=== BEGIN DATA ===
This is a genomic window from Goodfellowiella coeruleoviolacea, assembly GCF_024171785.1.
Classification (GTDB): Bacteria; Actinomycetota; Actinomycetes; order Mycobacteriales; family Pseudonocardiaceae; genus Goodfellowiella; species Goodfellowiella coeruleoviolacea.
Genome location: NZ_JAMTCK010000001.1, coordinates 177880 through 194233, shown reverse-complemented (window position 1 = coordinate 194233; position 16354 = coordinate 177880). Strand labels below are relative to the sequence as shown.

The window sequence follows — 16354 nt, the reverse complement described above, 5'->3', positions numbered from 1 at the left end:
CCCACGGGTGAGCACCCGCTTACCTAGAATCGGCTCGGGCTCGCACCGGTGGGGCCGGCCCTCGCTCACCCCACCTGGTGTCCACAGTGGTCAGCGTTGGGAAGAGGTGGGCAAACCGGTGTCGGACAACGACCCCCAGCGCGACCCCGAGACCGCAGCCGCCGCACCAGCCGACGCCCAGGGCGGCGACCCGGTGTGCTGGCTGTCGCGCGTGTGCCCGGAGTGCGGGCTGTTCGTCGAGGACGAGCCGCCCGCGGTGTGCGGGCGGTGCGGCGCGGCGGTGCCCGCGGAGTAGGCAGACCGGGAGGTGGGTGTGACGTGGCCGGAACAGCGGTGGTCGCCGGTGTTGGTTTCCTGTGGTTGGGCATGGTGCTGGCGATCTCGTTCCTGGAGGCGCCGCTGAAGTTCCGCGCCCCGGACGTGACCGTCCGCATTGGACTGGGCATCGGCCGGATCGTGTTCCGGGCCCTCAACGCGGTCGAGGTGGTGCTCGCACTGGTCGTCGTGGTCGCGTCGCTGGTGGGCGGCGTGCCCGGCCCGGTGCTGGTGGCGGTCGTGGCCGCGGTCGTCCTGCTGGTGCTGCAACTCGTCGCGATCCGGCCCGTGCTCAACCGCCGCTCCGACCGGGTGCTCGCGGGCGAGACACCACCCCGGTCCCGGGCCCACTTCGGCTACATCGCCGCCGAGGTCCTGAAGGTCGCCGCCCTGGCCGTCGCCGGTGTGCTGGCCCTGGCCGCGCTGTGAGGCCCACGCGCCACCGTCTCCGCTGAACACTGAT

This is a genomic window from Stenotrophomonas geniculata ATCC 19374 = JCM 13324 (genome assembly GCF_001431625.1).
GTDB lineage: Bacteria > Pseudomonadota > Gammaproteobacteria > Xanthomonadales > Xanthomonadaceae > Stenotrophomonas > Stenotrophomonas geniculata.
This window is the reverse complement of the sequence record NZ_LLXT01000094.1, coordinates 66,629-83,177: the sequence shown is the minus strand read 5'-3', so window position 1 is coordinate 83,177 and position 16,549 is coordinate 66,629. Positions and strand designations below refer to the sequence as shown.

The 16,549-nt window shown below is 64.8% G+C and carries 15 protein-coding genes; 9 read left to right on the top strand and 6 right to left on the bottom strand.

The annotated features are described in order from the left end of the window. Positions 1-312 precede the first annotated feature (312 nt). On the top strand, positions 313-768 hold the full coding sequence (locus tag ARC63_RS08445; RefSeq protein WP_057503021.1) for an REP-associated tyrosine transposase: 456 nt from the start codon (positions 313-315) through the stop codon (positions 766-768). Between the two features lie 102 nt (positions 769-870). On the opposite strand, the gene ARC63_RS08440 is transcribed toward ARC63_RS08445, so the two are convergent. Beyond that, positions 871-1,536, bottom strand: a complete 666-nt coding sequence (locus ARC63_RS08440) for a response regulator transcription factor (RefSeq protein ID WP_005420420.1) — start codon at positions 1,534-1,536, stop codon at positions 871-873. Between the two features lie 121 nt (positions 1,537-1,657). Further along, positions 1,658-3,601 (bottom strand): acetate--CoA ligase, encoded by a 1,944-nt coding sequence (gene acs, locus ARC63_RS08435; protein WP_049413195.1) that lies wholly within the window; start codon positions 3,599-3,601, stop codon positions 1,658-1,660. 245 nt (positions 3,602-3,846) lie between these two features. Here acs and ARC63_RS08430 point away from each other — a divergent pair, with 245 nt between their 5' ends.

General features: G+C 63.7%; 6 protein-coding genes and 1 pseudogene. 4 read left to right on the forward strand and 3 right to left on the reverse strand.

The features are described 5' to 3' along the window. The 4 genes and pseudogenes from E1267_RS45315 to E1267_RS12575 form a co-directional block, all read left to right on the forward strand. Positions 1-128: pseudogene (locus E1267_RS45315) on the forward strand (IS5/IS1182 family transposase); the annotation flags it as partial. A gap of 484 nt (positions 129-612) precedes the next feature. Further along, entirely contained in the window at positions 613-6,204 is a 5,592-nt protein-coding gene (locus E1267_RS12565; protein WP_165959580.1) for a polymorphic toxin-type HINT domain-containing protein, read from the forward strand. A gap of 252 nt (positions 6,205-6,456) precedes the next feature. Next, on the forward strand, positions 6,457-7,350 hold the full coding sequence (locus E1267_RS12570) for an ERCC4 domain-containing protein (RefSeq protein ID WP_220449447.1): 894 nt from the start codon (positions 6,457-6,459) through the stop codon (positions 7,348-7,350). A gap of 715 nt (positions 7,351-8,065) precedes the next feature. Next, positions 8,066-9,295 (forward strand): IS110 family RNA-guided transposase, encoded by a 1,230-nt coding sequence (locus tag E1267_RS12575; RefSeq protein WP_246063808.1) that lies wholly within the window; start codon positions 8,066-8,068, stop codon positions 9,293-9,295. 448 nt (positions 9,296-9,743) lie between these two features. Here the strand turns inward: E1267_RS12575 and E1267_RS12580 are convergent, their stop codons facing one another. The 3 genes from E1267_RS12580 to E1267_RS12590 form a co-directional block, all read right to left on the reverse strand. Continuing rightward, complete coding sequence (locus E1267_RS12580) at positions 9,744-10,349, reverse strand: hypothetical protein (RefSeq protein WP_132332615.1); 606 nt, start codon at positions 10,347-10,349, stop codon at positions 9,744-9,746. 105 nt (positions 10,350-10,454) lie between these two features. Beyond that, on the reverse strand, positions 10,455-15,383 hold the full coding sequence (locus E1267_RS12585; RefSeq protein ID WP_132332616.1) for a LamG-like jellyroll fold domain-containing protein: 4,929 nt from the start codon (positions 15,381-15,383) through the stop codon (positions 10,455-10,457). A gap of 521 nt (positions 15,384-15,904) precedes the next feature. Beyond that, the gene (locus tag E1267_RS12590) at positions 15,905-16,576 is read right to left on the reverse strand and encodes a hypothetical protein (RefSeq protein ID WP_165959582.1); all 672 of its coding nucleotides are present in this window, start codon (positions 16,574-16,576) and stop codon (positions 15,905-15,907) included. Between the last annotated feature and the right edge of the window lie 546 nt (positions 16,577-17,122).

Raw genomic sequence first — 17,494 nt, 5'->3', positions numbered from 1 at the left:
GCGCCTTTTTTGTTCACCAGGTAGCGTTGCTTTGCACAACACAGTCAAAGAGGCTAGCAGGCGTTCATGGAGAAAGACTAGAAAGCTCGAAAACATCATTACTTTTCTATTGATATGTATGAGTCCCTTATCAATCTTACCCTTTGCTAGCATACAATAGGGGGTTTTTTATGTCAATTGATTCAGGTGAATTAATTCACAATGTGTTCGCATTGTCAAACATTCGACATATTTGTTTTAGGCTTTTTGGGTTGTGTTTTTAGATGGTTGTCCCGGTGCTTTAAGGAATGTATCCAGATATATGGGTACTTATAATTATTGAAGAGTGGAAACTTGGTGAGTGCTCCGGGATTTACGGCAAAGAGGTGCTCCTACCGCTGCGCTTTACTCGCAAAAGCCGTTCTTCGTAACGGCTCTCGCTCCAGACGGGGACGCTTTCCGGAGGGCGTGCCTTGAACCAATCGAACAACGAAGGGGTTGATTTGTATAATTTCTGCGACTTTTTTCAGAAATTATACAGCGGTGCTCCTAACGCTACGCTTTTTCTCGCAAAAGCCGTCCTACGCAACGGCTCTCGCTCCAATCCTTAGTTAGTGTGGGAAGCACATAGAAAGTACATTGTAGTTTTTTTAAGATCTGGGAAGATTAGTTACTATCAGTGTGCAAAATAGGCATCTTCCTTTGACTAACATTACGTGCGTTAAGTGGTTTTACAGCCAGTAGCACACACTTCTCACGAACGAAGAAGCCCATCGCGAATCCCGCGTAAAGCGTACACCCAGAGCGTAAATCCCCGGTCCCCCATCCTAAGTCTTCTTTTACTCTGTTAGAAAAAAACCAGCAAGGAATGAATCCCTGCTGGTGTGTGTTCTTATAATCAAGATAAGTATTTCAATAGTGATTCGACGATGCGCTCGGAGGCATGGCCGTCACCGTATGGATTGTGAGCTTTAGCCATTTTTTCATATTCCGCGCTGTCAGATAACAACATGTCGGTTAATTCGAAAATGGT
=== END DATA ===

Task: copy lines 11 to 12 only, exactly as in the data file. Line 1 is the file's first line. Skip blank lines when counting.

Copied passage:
General features: G+C 63.7%; 6 protein-coding genes and 1 pseudogene. 4 read left to right on the forward strand and 3 right to left on the reverse strand.

The features are described 5' to 3' along the window. The 4 genes and pseudogenes from E1267_RS45315 to E1267_RS12575 form a co-directional block, all read left to right on the forward strand. Positions 1-128: pseudogene (locus E1267_RS45315) on the forward strand (IS5/IS1182 family transposase); the annotation flags it as partial. A gap of 484 nt (positions 129-612) precedes the next feature. Further along, entirely contained in the window at positions 613-6,204 is a 5,592-nt protein-coding gene (locus E1267_RS12565; protein WP_165959580.1) for a polymorphic toxin-type HINT domain-containing protein, read from the forward strand. A gap of 252 nt (positions 6,205-6,456) precedes the next feature. Next, on the forward strand, positions 6,457-7,350 hold the full coding sequence (locus E1267_RS12570) for an ERCC4 domain-containing protein (RefSeq protein ID WP_220449447.1): 894 nt from the start codon (positions 6,457-6,459) through the stop codon (positions 7,348-7,350). A gap of 715 nt (positions 7,351-8,065) precedes the next feature. Next, positions 8,066-9,295 (forward strand): IS110 family RNA-guided transposase, encoded by a 1,230-nt coding sequence (locus tag E1267_RS12575; RefSeq protein WP_246063808.1) that lies wholly within the window; start codon positions 8,066-8,068, stop codon positions 9,293-9,295. 448 nt (positions 9,296-9,743) lie between these two features. Here the strand turns inward: E1267_RS12575 and E1267_RS12580 are convergent, their stop codons facing one another. The 3 genes from E1267_RS12580 to E1267_RS12590 form a co-directional block, all read right to left on the reverse strand. Continuing rightward, complete coding sequence (locus E1267_RS12580) at positions 9,744-10,349, reverse strand: hypothetical protein (RefSeq protein WP_132332615.1); 606 nt, start codon at positions 10,347-10,349, stop codon at positions 9,744-9,746. 105 nt (positions 10,350-10,454) lie between these two features. Beyond that, on the reverse strand, positions 10,455-15,383 hold the full coding sequence (locus E1267_RS12585; RefSeq protein ID WP_132332616.1) for a LamG-like jellyroll fold domain-containing protein: 4,929 nt from the start codon (positions 15,381-15,383) through the stop codon (positions 10,455-10,457). A gap of 521 nt (positions 15,384-15,904) precedes the next feature. Beyond that, the gene (locus tag E1267_RS12590) at positions 15,905-16,576 is read right to left on the reverse strand and encodes a hypothetical protein (RefSeq protein ID WP_165959582.1); all 672 of its coding nucleotides are present in this window, start codon (positions 16,574-16,576) and stop codon (positions 15,905-15,907) included. Between the last annotated feature and the right edge of the window lie 546 nt (positions 16,577-17,122).